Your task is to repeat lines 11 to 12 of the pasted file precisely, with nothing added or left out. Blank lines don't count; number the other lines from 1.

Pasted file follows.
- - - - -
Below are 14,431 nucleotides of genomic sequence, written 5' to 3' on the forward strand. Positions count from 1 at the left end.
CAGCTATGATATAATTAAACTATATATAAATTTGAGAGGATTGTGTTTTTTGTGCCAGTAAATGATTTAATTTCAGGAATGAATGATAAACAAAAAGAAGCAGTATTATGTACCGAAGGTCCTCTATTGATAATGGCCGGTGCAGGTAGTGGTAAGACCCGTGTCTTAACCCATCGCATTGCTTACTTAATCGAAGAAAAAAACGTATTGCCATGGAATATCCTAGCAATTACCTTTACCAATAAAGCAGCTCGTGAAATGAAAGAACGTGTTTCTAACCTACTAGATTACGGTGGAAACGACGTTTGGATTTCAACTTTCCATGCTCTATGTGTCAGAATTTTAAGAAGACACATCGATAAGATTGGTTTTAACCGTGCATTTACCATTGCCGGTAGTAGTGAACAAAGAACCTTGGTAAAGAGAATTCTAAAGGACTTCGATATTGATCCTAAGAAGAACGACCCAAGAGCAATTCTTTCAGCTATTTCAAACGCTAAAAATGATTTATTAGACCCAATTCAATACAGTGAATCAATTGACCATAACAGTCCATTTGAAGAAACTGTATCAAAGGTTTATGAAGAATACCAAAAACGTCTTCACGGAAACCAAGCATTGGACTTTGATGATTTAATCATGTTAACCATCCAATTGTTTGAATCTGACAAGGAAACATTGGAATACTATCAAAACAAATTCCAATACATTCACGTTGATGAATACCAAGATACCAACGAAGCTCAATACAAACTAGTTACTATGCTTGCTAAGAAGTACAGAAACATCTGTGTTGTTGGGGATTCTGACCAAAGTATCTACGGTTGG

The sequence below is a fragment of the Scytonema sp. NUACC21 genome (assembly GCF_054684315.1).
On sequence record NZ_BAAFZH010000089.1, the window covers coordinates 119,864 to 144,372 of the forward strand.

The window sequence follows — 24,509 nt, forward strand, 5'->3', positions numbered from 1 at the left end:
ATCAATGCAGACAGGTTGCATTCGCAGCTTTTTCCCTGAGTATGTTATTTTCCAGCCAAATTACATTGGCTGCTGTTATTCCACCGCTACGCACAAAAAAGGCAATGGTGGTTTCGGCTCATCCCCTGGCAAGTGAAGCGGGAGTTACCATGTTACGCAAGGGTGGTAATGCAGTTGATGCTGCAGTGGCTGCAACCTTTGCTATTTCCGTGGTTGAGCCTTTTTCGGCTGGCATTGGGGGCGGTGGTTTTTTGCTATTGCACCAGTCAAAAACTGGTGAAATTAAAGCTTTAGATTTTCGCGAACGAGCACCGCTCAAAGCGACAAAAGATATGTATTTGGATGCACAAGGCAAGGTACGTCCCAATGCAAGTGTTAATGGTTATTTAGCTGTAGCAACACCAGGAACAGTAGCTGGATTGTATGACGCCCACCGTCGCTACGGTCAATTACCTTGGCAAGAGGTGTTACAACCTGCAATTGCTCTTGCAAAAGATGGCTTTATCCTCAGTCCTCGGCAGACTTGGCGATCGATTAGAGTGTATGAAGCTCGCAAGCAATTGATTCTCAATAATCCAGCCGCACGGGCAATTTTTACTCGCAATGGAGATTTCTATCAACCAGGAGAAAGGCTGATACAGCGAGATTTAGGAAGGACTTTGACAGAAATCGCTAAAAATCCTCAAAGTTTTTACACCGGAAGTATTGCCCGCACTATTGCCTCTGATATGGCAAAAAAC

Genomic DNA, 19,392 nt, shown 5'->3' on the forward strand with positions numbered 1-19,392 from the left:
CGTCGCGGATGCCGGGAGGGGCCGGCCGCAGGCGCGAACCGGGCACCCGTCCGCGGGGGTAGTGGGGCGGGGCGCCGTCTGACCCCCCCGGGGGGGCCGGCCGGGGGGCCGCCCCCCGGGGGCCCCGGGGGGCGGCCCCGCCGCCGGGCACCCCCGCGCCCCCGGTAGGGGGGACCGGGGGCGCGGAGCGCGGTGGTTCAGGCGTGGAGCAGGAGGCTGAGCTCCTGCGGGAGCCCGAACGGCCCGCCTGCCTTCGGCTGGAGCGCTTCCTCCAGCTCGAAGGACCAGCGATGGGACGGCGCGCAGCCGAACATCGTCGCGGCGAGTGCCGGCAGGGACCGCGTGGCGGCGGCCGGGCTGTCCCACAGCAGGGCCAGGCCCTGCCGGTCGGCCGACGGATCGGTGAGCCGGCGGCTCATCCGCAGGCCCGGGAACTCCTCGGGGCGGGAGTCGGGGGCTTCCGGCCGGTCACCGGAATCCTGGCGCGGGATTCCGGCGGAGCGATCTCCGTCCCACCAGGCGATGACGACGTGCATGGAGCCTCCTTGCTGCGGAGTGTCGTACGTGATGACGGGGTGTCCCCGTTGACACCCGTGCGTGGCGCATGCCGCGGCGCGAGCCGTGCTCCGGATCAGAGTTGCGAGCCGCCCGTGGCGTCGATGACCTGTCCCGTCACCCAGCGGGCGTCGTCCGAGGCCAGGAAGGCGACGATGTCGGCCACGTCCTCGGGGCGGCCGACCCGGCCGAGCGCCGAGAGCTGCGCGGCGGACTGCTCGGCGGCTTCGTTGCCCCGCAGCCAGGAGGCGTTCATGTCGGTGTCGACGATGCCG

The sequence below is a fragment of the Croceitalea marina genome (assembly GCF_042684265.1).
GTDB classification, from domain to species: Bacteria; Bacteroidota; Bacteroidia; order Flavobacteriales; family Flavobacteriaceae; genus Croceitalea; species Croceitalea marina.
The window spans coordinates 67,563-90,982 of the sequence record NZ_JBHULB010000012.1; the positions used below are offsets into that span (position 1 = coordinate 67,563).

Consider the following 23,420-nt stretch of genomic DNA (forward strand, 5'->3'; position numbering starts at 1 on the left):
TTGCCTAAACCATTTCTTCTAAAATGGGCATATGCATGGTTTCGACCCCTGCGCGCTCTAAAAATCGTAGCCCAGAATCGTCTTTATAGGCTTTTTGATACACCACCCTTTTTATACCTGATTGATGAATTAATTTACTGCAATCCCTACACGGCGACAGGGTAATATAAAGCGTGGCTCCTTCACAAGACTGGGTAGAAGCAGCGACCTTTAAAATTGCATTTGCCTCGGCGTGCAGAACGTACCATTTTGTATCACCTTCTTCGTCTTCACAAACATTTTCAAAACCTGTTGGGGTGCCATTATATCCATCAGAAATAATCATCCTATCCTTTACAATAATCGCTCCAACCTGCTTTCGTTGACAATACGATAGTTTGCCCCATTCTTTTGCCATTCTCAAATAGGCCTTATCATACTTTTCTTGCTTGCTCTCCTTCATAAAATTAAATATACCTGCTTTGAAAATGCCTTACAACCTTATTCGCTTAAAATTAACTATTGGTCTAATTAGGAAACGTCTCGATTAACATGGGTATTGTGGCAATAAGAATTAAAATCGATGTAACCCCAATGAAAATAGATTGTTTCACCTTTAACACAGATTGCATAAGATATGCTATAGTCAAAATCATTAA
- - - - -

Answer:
The window spans coordinates 67,563-90,982 of the sequence record NZ_JBHULB010000012.1; the positions used below are offsets into that span (position 1 = coordinate 67,563).

Consider the following 23,420-nt stretch of genomic DNA (forward strand, 5'->3'; position numbering starts at 1 on the left):